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Title: Evolutionarily conserved replication timing profiles distinguish cell types and predict long range chromatin interaction      
keywords:
Other
ID:
PRJNA124111
description:
Extensive changes in replication timing occur during early mouse development, but their biological significance remains uncertain. To identify evolutionarily conserved features of replication timing and their relationships to epigenetic properties in humans, we profiled replication timing genome-wide in four human embryonic stem cell (hESC) lines, hESC-derived neural precursor cells (NPCs), lymphoblastoid cells, and two independently derived human induced pluripotent stem cell lines (hiPSCs). Results confirm the conservation of coordinately replicated megabase-sized units of chromosomes (replication domains) with stable cell type specific molecular boundaries that consolidate into larger replication domains during differentiation. Replication timing changes encompassed units of 400-800 kb and were coordinated with changes in transcription similar to mouse. Moreover, significant cell-type specific conservation of replication timing profiles was observed across regions of conserved synteny, despite significant species variation in the alignment of replication timing to isochore GC/LINE-1 content. Replication profiling also revealed a closer genome-wide epigenetic alignment of hESCs to mouse epiblast-derived stem cells (mEpiSCs) than to mouse ESCs. Finally, we identify a signature of chromatin modifications marking the boundaries of early replicating domains and a remarkably strong link between spatial proximity of chromatin as measured by Hi-C analysis and replication timing. Together, our results reveal evolutionarily conserved elements of the replication program in mammalian early development, demonstrate the power of replication profiling to identify important epigenetic distinctions between closely related stem cell populations (e.g. ESCs vs. EpiSCs), and strengthen the hypothesis that replication domains are structural and functional units of 3D chromosomal architecture. Overall design: 8 cell types, with a total of 13 individual replicates (i.e. 5 in duplicates, 3 in single replicates)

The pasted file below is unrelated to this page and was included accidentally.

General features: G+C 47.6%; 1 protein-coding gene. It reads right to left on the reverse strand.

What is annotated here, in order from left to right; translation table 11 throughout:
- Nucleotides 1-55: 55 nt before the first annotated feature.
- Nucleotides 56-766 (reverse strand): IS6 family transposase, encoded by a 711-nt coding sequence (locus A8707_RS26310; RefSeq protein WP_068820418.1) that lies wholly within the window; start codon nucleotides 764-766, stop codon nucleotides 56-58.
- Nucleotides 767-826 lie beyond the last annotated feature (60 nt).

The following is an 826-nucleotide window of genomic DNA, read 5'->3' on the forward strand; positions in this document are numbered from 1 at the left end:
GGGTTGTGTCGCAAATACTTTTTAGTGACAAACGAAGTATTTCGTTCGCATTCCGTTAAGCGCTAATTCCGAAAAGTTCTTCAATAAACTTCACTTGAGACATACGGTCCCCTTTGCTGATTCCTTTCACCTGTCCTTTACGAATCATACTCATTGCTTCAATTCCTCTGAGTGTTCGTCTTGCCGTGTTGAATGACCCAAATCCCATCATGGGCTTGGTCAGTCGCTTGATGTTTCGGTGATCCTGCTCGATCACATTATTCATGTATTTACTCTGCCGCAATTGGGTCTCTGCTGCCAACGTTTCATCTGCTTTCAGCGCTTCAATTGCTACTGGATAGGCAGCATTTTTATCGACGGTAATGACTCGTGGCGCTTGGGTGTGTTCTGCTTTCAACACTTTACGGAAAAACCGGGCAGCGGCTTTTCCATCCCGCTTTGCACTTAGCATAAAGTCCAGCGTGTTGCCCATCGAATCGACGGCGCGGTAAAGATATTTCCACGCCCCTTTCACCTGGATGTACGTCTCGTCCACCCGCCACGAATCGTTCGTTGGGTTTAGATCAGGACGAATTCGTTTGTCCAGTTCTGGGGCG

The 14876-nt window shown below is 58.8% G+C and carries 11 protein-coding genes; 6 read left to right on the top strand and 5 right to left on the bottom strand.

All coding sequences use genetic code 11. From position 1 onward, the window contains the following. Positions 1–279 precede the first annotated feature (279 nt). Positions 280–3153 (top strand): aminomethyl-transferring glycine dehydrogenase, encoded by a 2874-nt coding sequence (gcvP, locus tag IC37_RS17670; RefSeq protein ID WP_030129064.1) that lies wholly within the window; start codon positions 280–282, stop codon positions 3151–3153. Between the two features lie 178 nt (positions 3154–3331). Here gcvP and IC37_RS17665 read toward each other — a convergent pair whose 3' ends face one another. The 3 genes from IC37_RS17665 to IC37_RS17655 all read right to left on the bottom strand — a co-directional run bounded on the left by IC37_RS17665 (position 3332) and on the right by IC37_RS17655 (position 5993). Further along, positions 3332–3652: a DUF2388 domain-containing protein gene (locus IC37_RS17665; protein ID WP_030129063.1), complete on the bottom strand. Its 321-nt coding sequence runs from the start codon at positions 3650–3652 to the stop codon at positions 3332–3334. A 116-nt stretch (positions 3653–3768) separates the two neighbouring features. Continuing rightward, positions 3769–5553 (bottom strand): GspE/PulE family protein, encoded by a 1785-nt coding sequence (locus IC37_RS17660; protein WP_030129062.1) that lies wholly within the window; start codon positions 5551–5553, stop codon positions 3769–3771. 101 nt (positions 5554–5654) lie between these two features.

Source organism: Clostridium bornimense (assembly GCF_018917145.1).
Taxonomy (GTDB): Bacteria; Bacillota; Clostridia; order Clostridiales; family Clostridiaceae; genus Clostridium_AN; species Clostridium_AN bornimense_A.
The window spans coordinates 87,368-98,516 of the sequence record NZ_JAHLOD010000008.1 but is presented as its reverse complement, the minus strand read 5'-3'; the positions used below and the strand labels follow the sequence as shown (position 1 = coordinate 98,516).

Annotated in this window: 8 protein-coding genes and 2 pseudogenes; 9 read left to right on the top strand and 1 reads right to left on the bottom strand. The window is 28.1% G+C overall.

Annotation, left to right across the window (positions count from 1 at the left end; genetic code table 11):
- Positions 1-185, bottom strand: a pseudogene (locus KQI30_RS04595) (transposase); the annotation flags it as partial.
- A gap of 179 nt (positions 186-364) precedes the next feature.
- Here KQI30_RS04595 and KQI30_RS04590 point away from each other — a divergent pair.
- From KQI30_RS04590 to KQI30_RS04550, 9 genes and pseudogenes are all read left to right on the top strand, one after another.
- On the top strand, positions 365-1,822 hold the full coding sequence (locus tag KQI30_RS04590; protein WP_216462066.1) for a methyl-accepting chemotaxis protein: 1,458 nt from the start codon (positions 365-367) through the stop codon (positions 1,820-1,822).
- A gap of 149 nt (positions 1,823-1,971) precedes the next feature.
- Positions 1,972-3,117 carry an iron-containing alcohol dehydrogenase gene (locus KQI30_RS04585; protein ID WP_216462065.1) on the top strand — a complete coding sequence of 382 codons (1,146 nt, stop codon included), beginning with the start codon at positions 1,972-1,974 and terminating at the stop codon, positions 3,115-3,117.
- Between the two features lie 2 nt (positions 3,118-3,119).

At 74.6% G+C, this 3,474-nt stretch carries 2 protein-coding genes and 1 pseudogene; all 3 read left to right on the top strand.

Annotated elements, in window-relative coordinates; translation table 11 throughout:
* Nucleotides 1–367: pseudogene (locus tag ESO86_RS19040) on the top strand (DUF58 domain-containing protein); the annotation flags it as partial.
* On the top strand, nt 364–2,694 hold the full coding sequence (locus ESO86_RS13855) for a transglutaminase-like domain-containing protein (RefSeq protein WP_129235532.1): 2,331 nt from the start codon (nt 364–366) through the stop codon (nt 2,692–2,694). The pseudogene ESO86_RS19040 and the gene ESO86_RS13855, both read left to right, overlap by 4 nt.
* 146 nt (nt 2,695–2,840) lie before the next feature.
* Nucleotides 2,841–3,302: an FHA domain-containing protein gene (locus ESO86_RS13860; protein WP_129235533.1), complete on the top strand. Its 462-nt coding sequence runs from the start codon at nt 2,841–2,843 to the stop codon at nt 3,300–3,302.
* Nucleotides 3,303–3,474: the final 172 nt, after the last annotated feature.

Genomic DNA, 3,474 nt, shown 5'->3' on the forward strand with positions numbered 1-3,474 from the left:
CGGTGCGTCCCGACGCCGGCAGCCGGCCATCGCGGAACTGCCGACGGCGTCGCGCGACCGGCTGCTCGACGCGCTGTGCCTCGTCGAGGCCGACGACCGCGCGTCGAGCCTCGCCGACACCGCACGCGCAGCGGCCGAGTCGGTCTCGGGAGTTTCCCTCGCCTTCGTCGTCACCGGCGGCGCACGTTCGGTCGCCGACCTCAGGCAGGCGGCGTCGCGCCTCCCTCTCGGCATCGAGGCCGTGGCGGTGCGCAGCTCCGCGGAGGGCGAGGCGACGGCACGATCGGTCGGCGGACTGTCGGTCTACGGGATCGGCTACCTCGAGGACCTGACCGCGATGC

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landingpage: http://www.ncbi.nlm.nih.gov/bioproject/PRJNA124111
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authorization:
none
ID:
pmid:20430782
dateReleased:
03-24-2010
name:
Homo sapiens
ncbiID:
ncbitax:9606
abbreviation:
NCBI
homePage: http://www.ncbi.nlm.nih.gov
ID:
SCR:006472
name:
National Center for Biotechnology Information
homePage: http://www.ncbi.nlm.nih.gov/bioproject
ID:
SCR:004801
name:
NCBI BioProject